TheÂ UrgencyÂ ofÂ EducationalÂ ReformÂ inÂ theÂ UnitedÂ StatesÂ ofÂ America:Â LessonsÂ Learned fromÂ FethullahÂ GÃ¼lenÂ
AsÂ anÂ AmericanÂ publicÂ school teacher,Â university professor,Â andÂ College of Education Dean,Â IÂ have experienced K16Â schoolingÂ inÂ placesÂ as diverse as NewÂ York,Â Texas,Â California,Â Kansas, and theÂ U.S.Â VirginÂ IslandsÂ overÂ the pastÂ four decades. IÂ write thisÂ paperÂ bothÂ fromÂ the heartÂ and based uponÂ theÂ authority of my researchÂ inÂ the field of bilingual/multiculturalÂ education.Â ToÂ say thatÂ the United StatesÂ of AmericaÂ isÂ facing many challengesÂ toÂ itsÂ educational systemÂ and infrastructure isÂ indeed anÂ understatement.Â Â However,Â IÂ believe thatÂ none of these challengesÂ areÂ as criticalÂ toÂ our survivalÂ as aÂ viable nation asÂ teachingÂ studentsÂ toÂ embrace theirÂ humanity as membersÂ of aÂ culturally and linguistically pluralisticÂ democracyÂ inÂ aÂ dynamically changingÂ world.Â Â Realistically,Â however,Â curricular reformÂ andÂ theÂ desired outcomesÂ of educationÂ inÂ aÂ givenÂ nation,Â isÂ dependentÂ uponÂ the economicÂ and political elitesÂ inÂ control of fundingÂ and policies. EducationÂ isÂ tied toÂ aÂ personâsÂ employmentÂ opportunities, higherÂ education completion,Â standardÂ of living, andÂ otherÂ variables. So,Â itÂ isÂ very difficultÂ toÂ imagine thatÂ aÂ nation suchÂ as theÂ United States, withÂ aÂ decentralized educationsystemÂ inÂ whichÂ eachÂ state operatesÂ itsÂ schoolsÂ independently,Â will everÂ achieve consensusÂ aboutÂ whatÂ and howÂ childrenÂ are toÂ learn.Â However,Â based uponÂ the writingsÂ and teachingsÂ of the imminentÂ TurkishÂ IslamicÂ scholarÂ andÂ philosopher,Â M. FethullahÂ GÃ¼len,Â IÂ feel compelled toÂ make the case forÂ aÂ higherÂ orderÂ of thinking toÂ pervade all educational institutionsÂ inÂ the United States.Â Â Irrespective of oneâsÂ personalÂ politics, there are truthsÂ thatÂ are selfevident.Â Â It isÂ selfevidentÂ thatÂ all studentsÂ mustÂ come toÂ recognize thatÂ we live inÂ anÂ interdependentÂ world;Â thatÂ we all mustÂ learnÂ toÂ be responsibleÂ stewardsÂ of our earth;Â thatÂ we mustÂ learnÂ toÂ respectÂ humanÂ diversity inÂ all itsÂ dimensions.Â Â Undeniably,Â we live inÂ anÂ interdependentÂ world where actionsÂ takenÂ inÂ one partÂ of the globe canÂ upsetÂ the balance of natureÂ worldwide,Â destroy ecosystems, and create social,Â economic,Â and political instability causing humanÂ suffering of catastrophicÂ proportions;Â of thisÂ we see proof daily.Â Â TheÂ transmission of pastÂ knowledge coupled withÂ the foresightÂ toÂ meetÂ the challengesÂ of the future forÂ the purpose of survival,Â allowsÂ humanÂ beingsÂ toÂ perpetuate life onÂ thisÂ planet.Â Â Ultimately,Â the essence of whatÂ we should be seeking throughÂ education isÂ wisdom.Â Â IÂ believe thatÂ we urgently need aÂ nationalÂ and international dialogue among the leaders of our education communities.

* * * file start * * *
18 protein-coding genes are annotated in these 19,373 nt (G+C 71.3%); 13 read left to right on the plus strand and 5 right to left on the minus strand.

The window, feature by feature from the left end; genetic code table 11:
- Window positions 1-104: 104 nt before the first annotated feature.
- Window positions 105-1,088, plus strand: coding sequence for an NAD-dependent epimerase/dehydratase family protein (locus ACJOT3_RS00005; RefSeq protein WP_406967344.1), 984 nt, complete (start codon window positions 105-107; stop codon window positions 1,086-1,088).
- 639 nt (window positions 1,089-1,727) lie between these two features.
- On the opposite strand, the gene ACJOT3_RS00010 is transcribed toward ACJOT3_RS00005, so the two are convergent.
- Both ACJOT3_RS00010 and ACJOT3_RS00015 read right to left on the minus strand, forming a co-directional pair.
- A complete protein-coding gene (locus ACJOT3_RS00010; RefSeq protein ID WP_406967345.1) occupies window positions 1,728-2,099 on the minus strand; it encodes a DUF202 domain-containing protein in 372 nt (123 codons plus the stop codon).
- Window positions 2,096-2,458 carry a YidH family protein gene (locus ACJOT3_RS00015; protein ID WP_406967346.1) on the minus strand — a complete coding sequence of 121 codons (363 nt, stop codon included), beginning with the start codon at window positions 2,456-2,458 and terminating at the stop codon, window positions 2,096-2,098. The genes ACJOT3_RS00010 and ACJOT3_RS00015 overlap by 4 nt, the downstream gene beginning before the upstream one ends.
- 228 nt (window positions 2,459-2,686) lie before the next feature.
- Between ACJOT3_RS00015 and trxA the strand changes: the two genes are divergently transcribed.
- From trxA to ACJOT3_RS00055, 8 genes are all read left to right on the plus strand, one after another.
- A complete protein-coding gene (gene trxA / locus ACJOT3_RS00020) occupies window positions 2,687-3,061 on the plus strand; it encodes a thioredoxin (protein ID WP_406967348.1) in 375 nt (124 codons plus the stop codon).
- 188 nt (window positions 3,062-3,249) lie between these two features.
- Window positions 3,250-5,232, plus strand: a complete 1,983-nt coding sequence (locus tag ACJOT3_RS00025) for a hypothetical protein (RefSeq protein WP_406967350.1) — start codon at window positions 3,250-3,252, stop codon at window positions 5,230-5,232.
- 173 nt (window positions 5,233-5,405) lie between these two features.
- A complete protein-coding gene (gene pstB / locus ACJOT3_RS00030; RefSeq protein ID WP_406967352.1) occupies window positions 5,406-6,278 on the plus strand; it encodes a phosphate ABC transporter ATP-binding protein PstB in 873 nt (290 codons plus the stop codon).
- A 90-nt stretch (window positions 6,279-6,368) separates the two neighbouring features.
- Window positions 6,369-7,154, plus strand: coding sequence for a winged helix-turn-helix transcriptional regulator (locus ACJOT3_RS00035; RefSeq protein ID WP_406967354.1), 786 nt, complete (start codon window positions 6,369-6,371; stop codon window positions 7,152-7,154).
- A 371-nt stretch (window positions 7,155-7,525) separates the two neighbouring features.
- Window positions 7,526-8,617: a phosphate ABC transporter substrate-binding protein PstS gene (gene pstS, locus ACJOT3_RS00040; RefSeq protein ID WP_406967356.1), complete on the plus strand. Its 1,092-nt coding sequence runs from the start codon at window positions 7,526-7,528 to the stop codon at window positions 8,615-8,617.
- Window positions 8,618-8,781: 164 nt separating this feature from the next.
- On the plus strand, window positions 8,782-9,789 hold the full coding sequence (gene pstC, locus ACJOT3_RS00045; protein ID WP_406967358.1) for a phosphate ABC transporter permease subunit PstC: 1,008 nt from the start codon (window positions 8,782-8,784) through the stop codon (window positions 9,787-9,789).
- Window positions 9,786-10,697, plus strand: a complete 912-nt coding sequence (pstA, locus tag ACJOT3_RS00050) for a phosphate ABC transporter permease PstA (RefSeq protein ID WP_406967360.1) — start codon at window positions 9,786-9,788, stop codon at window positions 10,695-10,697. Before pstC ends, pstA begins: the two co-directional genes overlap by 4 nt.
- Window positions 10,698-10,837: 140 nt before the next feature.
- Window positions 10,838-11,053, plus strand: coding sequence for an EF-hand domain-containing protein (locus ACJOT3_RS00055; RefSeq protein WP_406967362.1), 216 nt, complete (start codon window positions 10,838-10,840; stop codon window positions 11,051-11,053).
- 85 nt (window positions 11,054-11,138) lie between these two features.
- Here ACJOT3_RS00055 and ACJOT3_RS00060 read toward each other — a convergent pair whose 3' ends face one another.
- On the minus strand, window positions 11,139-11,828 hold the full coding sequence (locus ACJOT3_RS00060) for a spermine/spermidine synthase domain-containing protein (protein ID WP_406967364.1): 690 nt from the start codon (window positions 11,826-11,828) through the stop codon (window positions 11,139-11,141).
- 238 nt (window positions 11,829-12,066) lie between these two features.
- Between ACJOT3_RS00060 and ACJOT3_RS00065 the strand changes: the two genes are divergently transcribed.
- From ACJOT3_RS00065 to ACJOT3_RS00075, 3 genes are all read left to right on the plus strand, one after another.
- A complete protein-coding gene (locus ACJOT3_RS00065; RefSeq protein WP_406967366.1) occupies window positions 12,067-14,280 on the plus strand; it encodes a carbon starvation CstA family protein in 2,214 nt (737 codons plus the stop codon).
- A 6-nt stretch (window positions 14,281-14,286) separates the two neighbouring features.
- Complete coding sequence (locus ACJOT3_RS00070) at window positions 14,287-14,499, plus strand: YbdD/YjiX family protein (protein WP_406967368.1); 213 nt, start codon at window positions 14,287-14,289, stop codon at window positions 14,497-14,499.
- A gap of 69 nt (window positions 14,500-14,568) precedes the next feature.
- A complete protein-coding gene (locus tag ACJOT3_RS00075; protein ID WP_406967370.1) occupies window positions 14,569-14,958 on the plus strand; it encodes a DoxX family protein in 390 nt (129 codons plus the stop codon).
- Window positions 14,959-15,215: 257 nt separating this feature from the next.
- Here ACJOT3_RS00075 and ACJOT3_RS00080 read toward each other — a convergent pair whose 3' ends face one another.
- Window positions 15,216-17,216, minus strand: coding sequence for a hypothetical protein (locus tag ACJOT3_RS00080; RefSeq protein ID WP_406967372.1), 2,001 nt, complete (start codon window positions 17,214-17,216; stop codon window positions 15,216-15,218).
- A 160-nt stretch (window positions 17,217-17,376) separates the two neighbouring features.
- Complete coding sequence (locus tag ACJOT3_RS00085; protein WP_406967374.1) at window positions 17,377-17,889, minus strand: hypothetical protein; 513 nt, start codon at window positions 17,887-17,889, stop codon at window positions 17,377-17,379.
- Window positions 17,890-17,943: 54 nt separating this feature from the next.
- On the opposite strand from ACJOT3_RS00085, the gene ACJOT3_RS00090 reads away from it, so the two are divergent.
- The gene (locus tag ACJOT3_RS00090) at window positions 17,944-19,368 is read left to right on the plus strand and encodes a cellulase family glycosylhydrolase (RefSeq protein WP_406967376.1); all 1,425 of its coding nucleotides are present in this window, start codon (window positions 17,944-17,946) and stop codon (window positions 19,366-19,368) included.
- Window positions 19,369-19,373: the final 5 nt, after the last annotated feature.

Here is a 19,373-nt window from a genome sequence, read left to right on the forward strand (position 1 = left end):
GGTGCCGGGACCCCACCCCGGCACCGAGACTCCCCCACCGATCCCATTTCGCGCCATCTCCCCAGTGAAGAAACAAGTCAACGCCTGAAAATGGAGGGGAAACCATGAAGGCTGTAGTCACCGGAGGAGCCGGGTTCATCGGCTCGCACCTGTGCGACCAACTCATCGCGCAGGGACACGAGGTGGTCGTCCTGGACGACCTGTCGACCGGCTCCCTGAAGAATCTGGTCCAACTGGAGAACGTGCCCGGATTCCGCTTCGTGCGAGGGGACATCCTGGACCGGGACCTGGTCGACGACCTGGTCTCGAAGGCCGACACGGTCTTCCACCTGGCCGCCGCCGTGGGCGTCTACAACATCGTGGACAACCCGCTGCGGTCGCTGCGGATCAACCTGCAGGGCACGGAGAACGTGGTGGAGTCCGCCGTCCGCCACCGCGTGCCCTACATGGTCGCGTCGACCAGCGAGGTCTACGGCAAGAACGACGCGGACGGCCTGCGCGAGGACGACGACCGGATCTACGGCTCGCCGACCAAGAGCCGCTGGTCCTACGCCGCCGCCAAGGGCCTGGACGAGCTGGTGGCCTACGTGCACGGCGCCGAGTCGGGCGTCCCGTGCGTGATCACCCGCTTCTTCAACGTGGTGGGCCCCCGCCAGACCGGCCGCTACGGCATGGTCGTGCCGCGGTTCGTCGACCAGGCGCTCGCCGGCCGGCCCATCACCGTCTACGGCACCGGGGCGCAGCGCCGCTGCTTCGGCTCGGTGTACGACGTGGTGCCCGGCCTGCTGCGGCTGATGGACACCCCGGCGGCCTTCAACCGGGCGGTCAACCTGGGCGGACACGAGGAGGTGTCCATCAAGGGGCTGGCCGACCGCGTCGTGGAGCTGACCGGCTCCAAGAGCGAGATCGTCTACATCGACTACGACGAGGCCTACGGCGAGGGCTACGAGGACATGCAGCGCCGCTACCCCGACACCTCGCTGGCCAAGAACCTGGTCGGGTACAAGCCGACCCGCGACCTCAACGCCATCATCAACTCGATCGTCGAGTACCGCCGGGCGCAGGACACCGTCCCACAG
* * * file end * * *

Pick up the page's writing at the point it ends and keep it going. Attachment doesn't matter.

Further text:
InÂ the postSeptemberÂ 11thÂ world,Â forÂ example,Â IÂ fearÂ thatÂ childrenÂ are learning toÂ have enemiesÂ based uponÂ political stereotypesÂ and propaganda. ItÂ isÂ critically importantÂ thatÂ childrenÂ learnÂ toÂ careÂ aboutÂ victimsÂ of intolerance and inhumanity and aboutÂ theÂ nowinÂ situationÂ of war,Â inÂ general.Â Reflecting deeply aboutÂ suchÂ issuesÂ should be partÂ of every studentâsÂ curriculum.Â Â Some available teaching resourcesÂ canÂ be found atÂ
.Â (Kohn,Â 2001,Â p.2)
ToÂ my understanding and interpretation of the worksÂ of M.Â FethullahÂ GÃ¼len,Â education should notÂ be aboutÂ fillingÂ theÂ mindsÂ and heartsÂ of childrenÂ as one mightÂ empty vessels, butÂ toÂ nurture theirÂ humanity,Â theirÂ spirit,Â and theirÂ innate intelligence toÂ propel our globalÂ interrelated societiesÂ towardÂ peace,Â justice,Â and prosperity.Â Â GÃ¼lenÂ (2002) states:Â
âThe mainÂ duty and purposeÂ of human life isÂ toÂ seek understanding.Â The effortÂ of doing so,Â knownÂ asÂ education,Â isÂ a perfecting processÂ throughÂ whichÂ we earn,Â inÂ the spiritual,Â intellectual,Â and physicalÂ dimensionsÂ of theirÂ beingsÂ the rank appointed toÂ usÂ asÂ the perfectÂ patternÂ of creation.âÂ (p.Â 58)Â
There areÂ many thinkersÂ and writersÂ worldwide whoÂ spread their influence throughÂ theirÂ words,Â butÂ very rare,Â indeed,Â are those whose influence motivatesÂ othersÂ toÂ higherÂ planesÂ of understandingÂ and toÂ positive action.Â Â InÂ PearlsÂ of Wisdom,Â Mr.Â GÃ¼lenÂ (1997) states:Â